Increased employee productivity and morale.

Transparency in employee and recruitment appraisal processes.

Cost savings because of having a single system.

Automation modules allowed full production control as per demand.

Conclusion

ERP systems place a critical role in organizations depicting high costs and variable time frames. Successful implementations of ERPs rely on a careful selection of vendors and solutions to be implemented. In addition, an understanding of the existing gaps facilitates the realization of the desired goals. In the case of LG Electronics, an engagement of Oracle facilitated the implementation of a centralized system meant to smoothen processes within the company. As a result, LG managed to realize the benefits of ERP through a thorough and extensive implementation process.

 

References

Bradford, M., Earp, J. B., & Grabski, S. (2014). Centralized end-to-end identity and access management and ERP systems: A multi-case analysis using the Technology Organization Environment framework. International Journal of Accounting Information Systems, 15(2), 149-165.

Schniederjans, D., & Yadav, S. (2013). Successful ERP implementation: an integrative model. Business Process Management Journal, 19(2), 364-398.

 

 

 

Conservatism in Accounting Valuation Paper advanced higher history essay help

Conservatism in Accounting Valuation

Accounting is used to determine the financial health of a business or individual. As such, it is carefully regulated and those who practice it for compensation are required to have education and certification. There are various rules, laws, and principles that govern the business of accounting and that are commonly used in order to ensure that those who work as accountants are handling others’ money and financial information correctly. Because there are only a few accepted methods of accounting, it is possible to learn them all and determine which one of them would be best for a client. That way, an accountant can help his or her client save the most money on taxes and create an accounting system that can be more easily used and dealt with by accountants for the company in the future. Among the principles that are often seen in the accounting profession is the conservatism principle, which will be the focus of the information presented in the following pages.

1.1 Conservatism Principle

In short, the conservatism principle says that, when an accountant has the opportunity to choose between two specific solutions, he or she should select the choice that will be the least likely to overstate the individual or company’s income and assets (Ball, Kothari, & Robin, 1999). Furthermore, the principle indicates that expected gains should not be counted as gains, but expected losses should be counted as losses. Based on this, when stock closes it is valued at the market price or the cost price, whichever is less (Ball, Kothari, & Robin, 1999). Doubtful or bad debts have their own provisions, but each debt that is expected to occur is counted in order to underestimate how much money the company may have earned or will see as its bottom line. When the recognition of gains is delayed and expected losses are acknowledged promptly, it is much easier for the company or individual to see where there are problems – and that will often allow the company to realize a final number better than what was anticipated by the accounting system they have in place and by the accountants who work for that company.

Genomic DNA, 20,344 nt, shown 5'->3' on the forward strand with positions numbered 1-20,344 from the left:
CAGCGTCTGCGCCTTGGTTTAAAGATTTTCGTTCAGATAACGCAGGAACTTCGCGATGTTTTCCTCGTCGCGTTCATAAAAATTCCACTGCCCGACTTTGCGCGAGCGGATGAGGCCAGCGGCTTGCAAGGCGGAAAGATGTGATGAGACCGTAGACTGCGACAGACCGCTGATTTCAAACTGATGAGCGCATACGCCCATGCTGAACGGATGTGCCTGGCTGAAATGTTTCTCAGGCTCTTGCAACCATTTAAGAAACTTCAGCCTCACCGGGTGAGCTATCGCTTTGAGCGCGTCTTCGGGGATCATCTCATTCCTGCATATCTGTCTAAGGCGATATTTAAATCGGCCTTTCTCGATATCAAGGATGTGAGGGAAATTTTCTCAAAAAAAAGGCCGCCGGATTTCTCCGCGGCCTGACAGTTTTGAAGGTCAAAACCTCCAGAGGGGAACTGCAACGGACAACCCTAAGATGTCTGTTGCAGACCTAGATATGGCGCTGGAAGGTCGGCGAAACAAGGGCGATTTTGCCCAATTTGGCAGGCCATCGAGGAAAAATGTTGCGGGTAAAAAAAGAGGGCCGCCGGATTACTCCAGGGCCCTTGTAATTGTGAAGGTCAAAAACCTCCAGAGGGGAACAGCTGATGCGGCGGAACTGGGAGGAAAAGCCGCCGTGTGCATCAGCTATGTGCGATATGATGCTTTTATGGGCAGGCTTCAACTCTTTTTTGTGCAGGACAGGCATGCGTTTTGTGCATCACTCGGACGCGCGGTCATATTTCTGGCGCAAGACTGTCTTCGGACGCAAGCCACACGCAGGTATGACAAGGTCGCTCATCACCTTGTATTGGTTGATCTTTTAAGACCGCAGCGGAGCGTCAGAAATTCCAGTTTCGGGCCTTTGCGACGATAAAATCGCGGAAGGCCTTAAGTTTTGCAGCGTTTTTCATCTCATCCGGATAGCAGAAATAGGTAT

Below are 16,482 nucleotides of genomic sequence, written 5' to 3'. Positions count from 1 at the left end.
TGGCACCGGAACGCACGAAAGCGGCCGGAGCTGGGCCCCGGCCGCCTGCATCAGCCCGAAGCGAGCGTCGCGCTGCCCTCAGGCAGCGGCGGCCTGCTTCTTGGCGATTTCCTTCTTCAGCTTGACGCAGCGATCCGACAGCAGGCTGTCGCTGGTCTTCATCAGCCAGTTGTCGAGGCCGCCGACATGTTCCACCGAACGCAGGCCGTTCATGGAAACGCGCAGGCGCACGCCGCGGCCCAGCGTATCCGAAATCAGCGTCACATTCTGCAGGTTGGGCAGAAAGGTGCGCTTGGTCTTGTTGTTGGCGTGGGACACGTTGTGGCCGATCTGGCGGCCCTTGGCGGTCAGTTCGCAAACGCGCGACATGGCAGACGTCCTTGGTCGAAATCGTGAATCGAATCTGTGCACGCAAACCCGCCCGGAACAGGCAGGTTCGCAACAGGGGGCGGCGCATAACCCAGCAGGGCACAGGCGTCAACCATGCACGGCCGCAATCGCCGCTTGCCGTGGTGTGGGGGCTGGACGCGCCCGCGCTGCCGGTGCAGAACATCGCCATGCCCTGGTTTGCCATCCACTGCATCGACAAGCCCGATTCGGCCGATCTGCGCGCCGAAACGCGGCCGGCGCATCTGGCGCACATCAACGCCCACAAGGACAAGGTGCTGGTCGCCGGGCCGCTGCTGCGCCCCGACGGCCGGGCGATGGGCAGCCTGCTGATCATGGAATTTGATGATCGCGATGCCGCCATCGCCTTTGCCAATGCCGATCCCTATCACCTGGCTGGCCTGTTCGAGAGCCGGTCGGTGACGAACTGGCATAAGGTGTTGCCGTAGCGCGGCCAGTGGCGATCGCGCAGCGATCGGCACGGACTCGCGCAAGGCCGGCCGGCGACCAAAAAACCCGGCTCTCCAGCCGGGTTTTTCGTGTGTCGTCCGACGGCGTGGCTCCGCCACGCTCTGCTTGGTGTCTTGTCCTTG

1.2 Widely used

Conservatism has been adopted in accounting because of the benefits it provides to agents that use, prepare, and/or regulate financial reporting (American, 1939). When a financial manager or accountant provides information to a client, and then the client sees later that his or her company or portfolio has actually performed better than expected, that is obviously good news. By using conservatism, it is easy to be realistic about the debts that are being incurred and the income that is coming in without overestimating income and ending up with figures that paint an inaccurate picture of the company’s or individual’s actual financial concerns. Accountants must be open and honest with their methods, and must follow accepted practices. Despite that, however, there are ways in which they can use those practices to underestimate or overestimate the income and assets of a client (Chadwick, 2000).

Overestimating can be troublesome and can lead to problems with the bottom line (Ahmed, et al., 2001). Underestimating is a better option, because it requires clients to operate in a more conservative financial manner and that means they will usually have more savings to enjoy instead of having more debt and less money than they anticipated. All of the approved and commonly-used ways of handling accounting are legal and acceptable, but that does not mean that they are all as valuable or that they all work as well as some of their counterparts. When accountants debate with their clients which method to use, conservatism is the most commonly suggested method because of the benefits that it is able to provide to the client (Ahmed, et al., 2001). A good accountant can discuss those benefits and show his or her client the value behind the method he or she proposes, so that everyone is on the same page financially.

The use of conservatism is long and highly significant, with evidence of the practice dating back over 500 years (Ahmed, et al., 2001). It has also been rated as the most significant and influential practice in accounting. Recent research has provided insight into the fact that accounting valuation has actually become even more conservative recently, which is surprising since there are so many who are very vocal in their opposition of the practice. Because the practice is resilient to criticism and has been widely used for such a long period of time, there are indications that critics are missing many of the benefits that others are seeing when it comes to this style of accountancy.